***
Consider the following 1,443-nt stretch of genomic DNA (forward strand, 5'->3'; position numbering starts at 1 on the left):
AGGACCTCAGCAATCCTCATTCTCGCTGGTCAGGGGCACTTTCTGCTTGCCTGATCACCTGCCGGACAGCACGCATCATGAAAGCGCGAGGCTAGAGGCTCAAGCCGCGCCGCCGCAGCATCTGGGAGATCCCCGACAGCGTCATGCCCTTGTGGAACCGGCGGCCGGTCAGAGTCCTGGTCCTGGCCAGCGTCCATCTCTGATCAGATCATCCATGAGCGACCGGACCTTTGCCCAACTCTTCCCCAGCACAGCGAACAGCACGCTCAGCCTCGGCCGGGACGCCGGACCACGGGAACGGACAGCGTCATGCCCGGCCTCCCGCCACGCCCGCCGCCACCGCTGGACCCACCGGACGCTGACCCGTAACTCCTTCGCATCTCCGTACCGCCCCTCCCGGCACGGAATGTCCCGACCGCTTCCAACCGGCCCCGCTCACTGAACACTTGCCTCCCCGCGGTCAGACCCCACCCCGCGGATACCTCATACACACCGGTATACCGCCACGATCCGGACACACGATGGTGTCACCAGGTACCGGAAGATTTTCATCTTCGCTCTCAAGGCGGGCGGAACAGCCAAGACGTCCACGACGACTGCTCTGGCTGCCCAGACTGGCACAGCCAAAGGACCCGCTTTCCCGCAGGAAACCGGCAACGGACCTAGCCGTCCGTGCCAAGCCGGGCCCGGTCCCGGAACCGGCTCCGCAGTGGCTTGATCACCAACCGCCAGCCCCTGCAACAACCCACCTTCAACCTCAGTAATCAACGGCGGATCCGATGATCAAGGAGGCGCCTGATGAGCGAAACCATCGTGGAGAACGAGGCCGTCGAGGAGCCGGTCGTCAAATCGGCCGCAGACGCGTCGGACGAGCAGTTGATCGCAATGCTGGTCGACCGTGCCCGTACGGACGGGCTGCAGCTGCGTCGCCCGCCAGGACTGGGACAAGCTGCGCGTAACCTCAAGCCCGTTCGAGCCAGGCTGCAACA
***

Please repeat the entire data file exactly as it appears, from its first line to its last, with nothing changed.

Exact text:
Consider the following 1,443-nt stretch of genomic DNA (forward strand, 5'->3'; position numbering starts at 1 on the left):
AGGACCTCAGCAATCCTCATTCTCGCTGGTCAGGGGCACTTTCTGCTTGCCTGATCACCTGCCGGACAGCACGCATCATGAAAGCGCGAGGCTAGAGGCTCAAGCCGCGCCGCCGCAGCATCTGGGAGATCCCCGACAGCGTCATGCCCTTGTGGAACCGGCGGCCGGTCAGAGTCCTGGTCCTGGCCAGCGTCCATCTCTGATCAGATCATCCATGAGCGACCGGACCTTTGCCCAACTCTTCCCCAGCACAGCGAACAGCACGCTCAGCCTCGGCCGGGACGCCGGACCACGGGAACGGACAGCGTCATGCCCGGCCTCCCGCCACGCCCGCCGCCACCGCTGGACCCACCGGACGCTGACCCGTAACTCCTTCGCATCTCCGTACCGCCCCTCCCGGCACGGAATGTCCCGACCGCTTCCAACCGGCCCCGCTCACTGAACACTTGCCTCCCCGCGGTCAGACCCCACCCCGCGGATACCTCATACACACCGGTATACCGCCACGATCCGGACACACGATGGTGTCACCAGGTACCGGAAGATTTTCATCTTCGCTCTCAAGGCGGGCGGAACAGCCAAGACGTCCACGACGACTGCTCTGGCTGCCCAGACTGGCACAGCCAAAGGACCCGCTTTCCCGCAGGAAACCGGCAACGGACCTAGCCGTCCGTGCCAAGCCGGGCCCGGTCCCGGAACCGGCTCCGCAGTGGCTTGATCACCAACCGCCAGCCCCTGCAACAACCCACCTTCAACCTCAGTAATCAACGGCGGATCCGATGATCAAGGAGGCGCCTGATGAGCGAAACCATCGTGGAGAACGAGGCCGTCGAGGAGCCGGTCGTCAAATCGGCCGCAGACGCGTCGGACGAGCAGTTGATCGCAATGCTGGTCGACCGTGCCCGTACGGACGGGCTGCAGCTGCGTCGCCCGCCAGGACTGGGACAAGCTGCGCGTAACCTCAAGCCCGTTCGAGCCAGGCTGCAACA